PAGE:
Another theory is that someone intentionally destroyed the original ending because it was inconsistent with some basic Christian beliefs. Of course this is merely speculation, since there is no direct evidence to support such an idea. Also, if someone had decided to destroy the ending for this reason, he or she probably wouldn't have chosen verse 16:8 as the cutoff point, because that still leaves inconsistencies. For example, verse 16:7 indicates that the disciples will have to go to Galilee to see the risen Jesus, whereas the other gospels say that he was first seen in Jerusalem. And verse 16:8 says that the women didn't tell anyone about finding the tomb empty, but the other gospels say that they immediately went and told some of the male disciples.

If the original ending really was lost or destroyed, it probably happened within a few years after the gospel was written. Otherwise the authors of Matthew and Luke, who most likely used copies of Mark as a source, would have included versions of his original ending in their gospels. Also, a longer time period would have allowed many copies of the gospel to be made, and this would increase the chance that the original ending would survive.

Some scholars think that the author of Mark stopped at verse 16:8 on purpose, despite the abrupt cutoff in the story. This is certainly possible. But it would mean that the original version of the gospel didn't describe any post-resurrection appearances of Jesus.

Another possibility is that the author was interrupted or died before he could finish writing the gospel. However, if this had happened, other people would have probably known about it, and someone likely would have mentioned it in other early writings. Still, this possibility can't be ruled out, even though it is basically speculation.

The ending chosen for most modern bibles is known as the Longer Ending (or Apocryphal Addition). It consists of twelve additional verses (Mark 16:9-20) which are attached after verse 16:8. Because these twelve verses aren't in the oldest manuscripts, and are written in a different style, they almost certainly weren't part of the original gospel. But many people don't know this and therefore accept them as authentic.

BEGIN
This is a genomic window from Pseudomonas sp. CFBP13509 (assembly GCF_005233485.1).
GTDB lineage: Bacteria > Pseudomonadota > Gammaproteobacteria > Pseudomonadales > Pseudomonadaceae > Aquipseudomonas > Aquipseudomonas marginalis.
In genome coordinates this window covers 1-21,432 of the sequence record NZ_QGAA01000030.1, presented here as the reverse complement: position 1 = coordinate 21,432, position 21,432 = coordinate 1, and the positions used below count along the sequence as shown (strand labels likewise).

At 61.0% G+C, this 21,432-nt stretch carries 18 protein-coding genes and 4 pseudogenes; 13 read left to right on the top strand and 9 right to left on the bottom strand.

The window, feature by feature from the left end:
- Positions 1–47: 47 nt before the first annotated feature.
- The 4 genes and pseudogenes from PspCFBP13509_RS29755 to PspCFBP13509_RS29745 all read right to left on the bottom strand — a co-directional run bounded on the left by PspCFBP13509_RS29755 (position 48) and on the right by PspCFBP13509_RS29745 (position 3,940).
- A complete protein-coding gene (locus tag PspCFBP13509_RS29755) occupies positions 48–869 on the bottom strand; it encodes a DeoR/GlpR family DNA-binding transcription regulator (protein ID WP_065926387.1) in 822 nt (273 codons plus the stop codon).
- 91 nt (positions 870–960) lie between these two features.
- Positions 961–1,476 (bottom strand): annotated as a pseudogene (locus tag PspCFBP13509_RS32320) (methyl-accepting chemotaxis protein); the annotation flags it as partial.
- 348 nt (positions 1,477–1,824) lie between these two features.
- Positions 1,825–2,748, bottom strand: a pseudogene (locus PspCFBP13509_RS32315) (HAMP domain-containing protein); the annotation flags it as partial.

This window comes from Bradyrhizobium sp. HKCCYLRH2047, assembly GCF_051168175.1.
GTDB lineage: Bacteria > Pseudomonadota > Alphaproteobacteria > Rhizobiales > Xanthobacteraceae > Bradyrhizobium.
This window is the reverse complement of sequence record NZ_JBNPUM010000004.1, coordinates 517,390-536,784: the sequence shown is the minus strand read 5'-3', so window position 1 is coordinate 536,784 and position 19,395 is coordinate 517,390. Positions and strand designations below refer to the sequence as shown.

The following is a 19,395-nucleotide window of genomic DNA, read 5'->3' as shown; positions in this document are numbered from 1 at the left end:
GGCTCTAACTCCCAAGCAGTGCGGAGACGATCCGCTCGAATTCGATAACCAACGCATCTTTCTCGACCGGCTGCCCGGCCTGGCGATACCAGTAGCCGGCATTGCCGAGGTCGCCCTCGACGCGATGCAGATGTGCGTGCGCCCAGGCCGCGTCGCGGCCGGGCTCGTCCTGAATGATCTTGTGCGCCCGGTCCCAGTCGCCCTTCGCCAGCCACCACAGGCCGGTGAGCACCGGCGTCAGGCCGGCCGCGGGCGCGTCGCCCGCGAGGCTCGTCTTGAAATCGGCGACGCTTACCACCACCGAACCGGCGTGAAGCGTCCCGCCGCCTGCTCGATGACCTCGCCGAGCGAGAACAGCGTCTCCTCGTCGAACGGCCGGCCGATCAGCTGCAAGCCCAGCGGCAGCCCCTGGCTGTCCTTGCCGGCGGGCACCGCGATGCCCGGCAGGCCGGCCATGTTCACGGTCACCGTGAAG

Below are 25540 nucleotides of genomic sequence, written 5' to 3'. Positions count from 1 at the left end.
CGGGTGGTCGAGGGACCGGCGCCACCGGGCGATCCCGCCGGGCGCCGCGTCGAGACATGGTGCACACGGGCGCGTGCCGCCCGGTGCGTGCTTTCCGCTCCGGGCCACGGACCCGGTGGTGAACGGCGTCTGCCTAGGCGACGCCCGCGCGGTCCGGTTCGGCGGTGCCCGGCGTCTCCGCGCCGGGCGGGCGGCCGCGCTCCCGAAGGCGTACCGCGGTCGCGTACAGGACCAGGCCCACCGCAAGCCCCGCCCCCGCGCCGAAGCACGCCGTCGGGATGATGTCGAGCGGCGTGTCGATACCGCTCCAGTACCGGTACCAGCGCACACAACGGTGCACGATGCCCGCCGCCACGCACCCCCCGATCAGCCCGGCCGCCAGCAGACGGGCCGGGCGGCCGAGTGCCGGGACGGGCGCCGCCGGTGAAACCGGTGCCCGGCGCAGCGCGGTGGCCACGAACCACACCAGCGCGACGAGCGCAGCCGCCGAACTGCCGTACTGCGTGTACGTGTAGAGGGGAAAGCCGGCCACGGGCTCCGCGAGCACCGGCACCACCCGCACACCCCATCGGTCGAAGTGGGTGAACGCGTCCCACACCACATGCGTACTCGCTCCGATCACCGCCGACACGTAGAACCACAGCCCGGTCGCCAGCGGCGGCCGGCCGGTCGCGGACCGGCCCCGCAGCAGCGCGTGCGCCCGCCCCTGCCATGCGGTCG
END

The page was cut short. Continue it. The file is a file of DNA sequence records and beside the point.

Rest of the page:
In one of these added verses (Mark 16:18), the resurrected Jesus says that believers "will pick up snakes with their hands; and when they drink deadly poison, it will not hurt them at all." Although Jesus probably never said this, many Christians believe that he did, and a few congregations even include the handling of poisonous snakes in their church services.

The Secret Gospel of Mark

Some important new information about Mark's gospel may have been discovered in 1958 at the Mar Saba monastery near Jerusalem. The discovery is a possible copy of an ancient letter written by Clement of Alexandria, in which he quotes two passages from a previously unknown version of Mark. Although questions have been raised about the authenticity of this letter, most scholars believe that it is genuine.

According to the letter, this other version of Mark was called the "Secret Gospel of Mark", and only a small number of people had seen it. Because it contained extra passages, it was apparently a longer version of the gospel. In fact some scholars think that it was actually the original version. If so, the New Testament version could be a shortened form with some passages, including the ending, intentionally removed. Thus, if a complete text of the secret version could be found, it might reveal the true original ending.

But unless new information is uncovered, questions about the gospel's ending will remain unanswered. All of the main theories involve conjectures, and all of them have deficiencies. As a result, the uncertainty about the true ending is one of the biggest unsolved problems in biblical scholarship.

Last modified on Friday, 07 October 2011 23:06